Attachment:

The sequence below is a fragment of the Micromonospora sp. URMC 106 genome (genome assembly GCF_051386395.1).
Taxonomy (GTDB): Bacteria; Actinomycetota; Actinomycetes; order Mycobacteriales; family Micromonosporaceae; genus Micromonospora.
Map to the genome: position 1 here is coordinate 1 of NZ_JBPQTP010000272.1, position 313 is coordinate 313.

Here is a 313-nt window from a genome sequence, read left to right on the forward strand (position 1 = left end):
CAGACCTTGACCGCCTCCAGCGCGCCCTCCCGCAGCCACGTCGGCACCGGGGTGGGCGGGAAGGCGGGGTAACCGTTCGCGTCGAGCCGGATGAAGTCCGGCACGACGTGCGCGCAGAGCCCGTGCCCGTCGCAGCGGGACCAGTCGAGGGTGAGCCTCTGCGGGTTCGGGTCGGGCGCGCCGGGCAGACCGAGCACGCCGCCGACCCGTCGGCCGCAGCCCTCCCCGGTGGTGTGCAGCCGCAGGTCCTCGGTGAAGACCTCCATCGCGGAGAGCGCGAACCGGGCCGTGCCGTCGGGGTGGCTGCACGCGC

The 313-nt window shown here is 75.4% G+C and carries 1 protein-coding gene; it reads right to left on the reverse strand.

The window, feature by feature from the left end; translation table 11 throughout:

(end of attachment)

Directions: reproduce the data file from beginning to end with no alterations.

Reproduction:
The sequence below is a fragment of the Micromonospora sp. URMC 106 genome (genome assembly GCF_051386395.1).
Taxonomy (GTDB): Bacteria; Actinomycetota; Actinomycetes; order Mycobacteriales; family Micromonosporaceae; genus Micromonospora.
Map to the genome: position 1 here is coordinate 1 of NZ_JBPQTP010000272.1, position 313 is coordinate 313.

Here is a 313-nt window from a genome sequence, read left to right on the forward strand (position 1 = left end):
CAGACCTTGACCGCCTCCAGCGCGCCCTCCCGCAGCCACGTCGGCACCGGGGTGGGCGGGAAGGCGGGGTAACCGTTCGCGTCGAGCCGGATGAAGTCCGGCACGACGTGCGCGCAGAGCCCGTGCCCGTCGCAGCGGGACCAGTCGAGGGTGAGCCTCTGCGGGTTCGGGTCGGGCGCGCCGGGCAGACCGAGCACGCCGCCGACCCGTCGGCCGCAGCCCTCCCCGGTGGTGTGCAGCCGCAGGTCCTCGGTGAAGACCTCCATCGCGGAGAGCGCGAACCGGGCCGTGCCGTCGGGGTGGCTGCACGCGC

The 313-nt window shown here is 75.4% G+C and carries 1 protein-coding gene; it reads right to left on the reverse strand.

The window, feature by feature from the left end; translation table 11 throughout: